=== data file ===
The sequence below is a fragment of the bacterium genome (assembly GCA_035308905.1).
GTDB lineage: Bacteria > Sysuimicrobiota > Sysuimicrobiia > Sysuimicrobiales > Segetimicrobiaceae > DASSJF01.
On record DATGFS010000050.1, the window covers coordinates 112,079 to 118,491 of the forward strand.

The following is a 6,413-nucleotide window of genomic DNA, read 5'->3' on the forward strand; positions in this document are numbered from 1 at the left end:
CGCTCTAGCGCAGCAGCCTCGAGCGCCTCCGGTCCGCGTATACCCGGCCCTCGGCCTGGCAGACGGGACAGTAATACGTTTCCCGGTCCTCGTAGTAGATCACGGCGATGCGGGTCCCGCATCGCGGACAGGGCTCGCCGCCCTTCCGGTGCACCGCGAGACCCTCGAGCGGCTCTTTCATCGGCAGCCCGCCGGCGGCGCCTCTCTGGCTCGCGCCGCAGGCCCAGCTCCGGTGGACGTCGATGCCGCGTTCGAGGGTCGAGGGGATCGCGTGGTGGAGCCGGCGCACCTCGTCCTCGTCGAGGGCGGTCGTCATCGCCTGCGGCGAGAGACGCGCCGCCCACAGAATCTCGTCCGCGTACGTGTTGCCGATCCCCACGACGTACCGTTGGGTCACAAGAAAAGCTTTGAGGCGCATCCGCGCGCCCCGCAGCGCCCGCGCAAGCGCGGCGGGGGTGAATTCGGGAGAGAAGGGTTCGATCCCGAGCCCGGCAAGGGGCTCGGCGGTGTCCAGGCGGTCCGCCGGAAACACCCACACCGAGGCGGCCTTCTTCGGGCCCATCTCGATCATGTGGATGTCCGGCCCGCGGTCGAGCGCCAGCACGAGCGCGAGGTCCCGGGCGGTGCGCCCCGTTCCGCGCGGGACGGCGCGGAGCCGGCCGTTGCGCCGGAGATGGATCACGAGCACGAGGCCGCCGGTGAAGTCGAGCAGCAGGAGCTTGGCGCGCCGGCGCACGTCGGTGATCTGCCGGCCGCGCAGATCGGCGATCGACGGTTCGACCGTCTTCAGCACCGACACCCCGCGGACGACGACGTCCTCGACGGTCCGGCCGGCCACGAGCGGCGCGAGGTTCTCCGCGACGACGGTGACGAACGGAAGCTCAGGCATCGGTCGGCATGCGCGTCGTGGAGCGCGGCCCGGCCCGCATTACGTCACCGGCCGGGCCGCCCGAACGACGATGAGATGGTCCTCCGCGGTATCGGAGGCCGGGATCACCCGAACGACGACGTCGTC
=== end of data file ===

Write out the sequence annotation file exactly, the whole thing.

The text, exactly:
The sequence below is a fragment of the bacterium genome (assembly GCA_035308905.1).
GTDB lineage: Bacteria > Sysuimicrobiota > Sysuimicrobiia > Sysuimicrobiales > Segetimicrobiaceae > DASSJF01.
On record DATGFS010000050.1, the window covers coordinates 112,079 to 118,491 of the forward strand.

The following is a 6,413-nucleotide window of genomic DNA, read 5'->3' on the forward strand; positions in this document are numbered from 1 at the left end:
CGCTCTAGCGCAGCAGCCTCGAGCGCCTCCGGTCCGCGTATACCCGGCCCTCGGCCTGGCAGACGGGACAGTAATACGTTTCCCGGTCCTCGTAGTAGATCACGGCGATGCGGGTCCCGCATCGCGGACAGGGCTCGCCGCCCTTCCGGTGCACCGCGAGACCCTCGAGCGGCTCTTTCATCGGCAGCCCGCCGGCGGCGCCTCTCTGGCTCGCGCCGCAGGCCCAGCTCCGGTGGACGTCGATGCCGCGTTCGAGGGTCGAGGGGATCGCGTGGTGGAGCCGGCGCACCTCGTCCTCGTCGAGGGCGGTCGTCATCGCCTGCGGCGAGAGACGCGCCGCCCACAGAATCTCGTCCGCGTACGTGTTGCCGATCCCCACGACGTACCGTTGGGTCACAAGAAAAGCTTTGAGGCGCATCCGCGCGCCCCGCAGCGCCCGCGCAAGCGCGGCGGGGGTGAATTCGGGAGAGAAGGGTTCGATCCCGAGCCCGGCAAGGGGCTCGGCGGTGTCCAGGCGGTCCGCCGGAAACACCCACACCGAGGCGGCCTTCTTCGGGCCCATCTCGATCATGTGGATGTCCGGCCCGCGGTCGAGCGCCAGCACGAGCGCGAGGTCCCGGGCGGTGCGCCCCGTTCCGCGCGGGACGGCGCGGAGCCGGCCGTTGCGCCGGAGATGGATCACGAGCACGAGGCCGCCGGTGAAGTCGAGCAGCAGGAGCTTGGCGCGCCGGCGCACGTCGGTGATCTGCCGGCCGCGCAGATCGGCGATCGACGGTTCGACCGTCTTCAGCACCGACACCCCGCGGACGACGACGTCCTCGACGGTCCGGCCGGCCACGAGCGGCGCGAGGTTCTCCGCGACGACGGTGACGAACGGAAGCTCAGGCATCGGTCGGCATGCGCGTCGTGGAGCGCGGCCCGGCCCGCATTACGTCACCGGCCGGGCCGCCCGAACGACGATGAGATGGTCCTCCGCGGTATCGGAGGCCGGGATCACCCGAACGACGACGTCGTC